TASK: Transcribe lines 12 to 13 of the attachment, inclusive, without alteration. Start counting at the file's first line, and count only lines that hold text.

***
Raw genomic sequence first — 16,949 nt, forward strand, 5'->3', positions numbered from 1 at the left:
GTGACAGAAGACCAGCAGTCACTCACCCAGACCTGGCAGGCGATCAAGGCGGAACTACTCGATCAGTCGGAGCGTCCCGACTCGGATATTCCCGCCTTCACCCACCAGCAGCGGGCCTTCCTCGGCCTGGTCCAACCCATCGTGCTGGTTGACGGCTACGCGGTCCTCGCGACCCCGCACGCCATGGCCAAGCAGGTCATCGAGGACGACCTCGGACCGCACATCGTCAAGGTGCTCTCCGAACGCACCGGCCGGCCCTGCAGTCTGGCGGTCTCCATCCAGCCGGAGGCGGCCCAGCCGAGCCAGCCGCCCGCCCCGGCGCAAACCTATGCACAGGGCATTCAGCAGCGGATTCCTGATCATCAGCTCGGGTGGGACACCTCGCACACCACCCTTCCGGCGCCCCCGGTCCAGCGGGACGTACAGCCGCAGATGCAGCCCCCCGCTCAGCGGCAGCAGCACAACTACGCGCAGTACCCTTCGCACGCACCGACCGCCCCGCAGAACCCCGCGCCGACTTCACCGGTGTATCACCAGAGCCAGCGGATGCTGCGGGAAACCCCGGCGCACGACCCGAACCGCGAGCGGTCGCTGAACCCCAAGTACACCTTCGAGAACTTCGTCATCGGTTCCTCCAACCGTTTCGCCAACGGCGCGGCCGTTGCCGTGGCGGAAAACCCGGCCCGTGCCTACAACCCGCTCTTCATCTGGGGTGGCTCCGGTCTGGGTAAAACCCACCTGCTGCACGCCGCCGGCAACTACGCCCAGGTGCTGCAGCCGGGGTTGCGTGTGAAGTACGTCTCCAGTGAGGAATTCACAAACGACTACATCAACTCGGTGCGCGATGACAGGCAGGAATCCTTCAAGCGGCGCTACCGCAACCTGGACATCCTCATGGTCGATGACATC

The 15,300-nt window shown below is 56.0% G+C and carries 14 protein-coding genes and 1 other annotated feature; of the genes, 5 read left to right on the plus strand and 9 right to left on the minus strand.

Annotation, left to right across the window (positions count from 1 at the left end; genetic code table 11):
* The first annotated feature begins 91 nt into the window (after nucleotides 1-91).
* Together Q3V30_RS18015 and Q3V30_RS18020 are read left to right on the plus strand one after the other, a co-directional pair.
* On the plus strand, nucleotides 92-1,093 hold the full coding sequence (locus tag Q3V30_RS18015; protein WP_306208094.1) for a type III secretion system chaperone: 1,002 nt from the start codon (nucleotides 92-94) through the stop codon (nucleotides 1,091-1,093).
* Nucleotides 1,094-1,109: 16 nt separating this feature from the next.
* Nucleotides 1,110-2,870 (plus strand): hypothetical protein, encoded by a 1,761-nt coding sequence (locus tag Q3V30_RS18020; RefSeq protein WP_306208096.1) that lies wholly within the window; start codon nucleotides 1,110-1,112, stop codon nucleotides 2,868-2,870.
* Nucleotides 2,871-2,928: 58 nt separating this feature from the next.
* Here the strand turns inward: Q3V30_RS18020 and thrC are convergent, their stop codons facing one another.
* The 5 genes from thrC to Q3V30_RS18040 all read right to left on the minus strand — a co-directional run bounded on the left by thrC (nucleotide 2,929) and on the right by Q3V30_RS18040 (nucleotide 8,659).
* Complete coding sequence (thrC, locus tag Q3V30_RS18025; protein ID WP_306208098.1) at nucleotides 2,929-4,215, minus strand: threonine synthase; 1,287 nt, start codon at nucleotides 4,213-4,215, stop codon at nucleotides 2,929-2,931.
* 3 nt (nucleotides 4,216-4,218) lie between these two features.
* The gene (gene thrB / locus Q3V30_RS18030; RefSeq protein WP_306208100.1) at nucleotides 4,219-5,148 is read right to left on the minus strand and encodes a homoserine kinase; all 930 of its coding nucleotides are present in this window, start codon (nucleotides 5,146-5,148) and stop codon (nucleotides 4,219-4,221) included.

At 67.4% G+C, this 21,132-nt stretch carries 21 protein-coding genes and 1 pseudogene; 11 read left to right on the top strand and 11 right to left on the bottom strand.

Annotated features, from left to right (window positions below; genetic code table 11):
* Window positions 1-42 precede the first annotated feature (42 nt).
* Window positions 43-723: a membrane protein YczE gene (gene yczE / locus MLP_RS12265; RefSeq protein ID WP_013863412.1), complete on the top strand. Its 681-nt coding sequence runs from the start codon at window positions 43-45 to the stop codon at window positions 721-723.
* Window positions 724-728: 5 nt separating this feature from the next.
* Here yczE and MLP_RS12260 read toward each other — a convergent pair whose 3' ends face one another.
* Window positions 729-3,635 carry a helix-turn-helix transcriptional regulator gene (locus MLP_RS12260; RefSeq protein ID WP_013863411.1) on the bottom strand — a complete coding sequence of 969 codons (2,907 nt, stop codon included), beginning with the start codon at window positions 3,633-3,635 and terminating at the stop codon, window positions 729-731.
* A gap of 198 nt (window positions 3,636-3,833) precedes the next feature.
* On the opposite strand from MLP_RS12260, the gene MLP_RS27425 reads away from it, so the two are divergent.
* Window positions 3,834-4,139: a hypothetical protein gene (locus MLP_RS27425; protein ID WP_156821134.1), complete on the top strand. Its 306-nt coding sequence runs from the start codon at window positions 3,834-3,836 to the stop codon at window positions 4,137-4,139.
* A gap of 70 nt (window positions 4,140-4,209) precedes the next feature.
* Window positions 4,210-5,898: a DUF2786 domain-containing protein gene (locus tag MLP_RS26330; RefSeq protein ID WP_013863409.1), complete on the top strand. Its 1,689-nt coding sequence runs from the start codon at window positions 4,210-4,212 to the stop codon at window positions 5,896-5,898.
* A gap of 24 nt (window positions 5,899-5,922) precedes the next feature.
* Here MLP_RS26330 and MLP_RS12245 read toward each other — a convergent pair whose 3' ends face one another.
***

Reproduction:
* The 5 genes from thrC to Q3V30_RS18040 all read right to left on the minus strand — a co-directional run bounded on the left by thrC (nucleotide 2,929) and on the right by Q3V30_RS18040 (nucleotide 8,659).
* Complete coding sequence (thrC, locus tag Q3V30_RS18025; protein ID WP_306208098.1) at nucleotides 2,929-4,215, minus strand: threonine synthase; 1,287 nt, start codon at nucleotides 4,213-4,215, stop codon at nucleotides 2,929-2,931.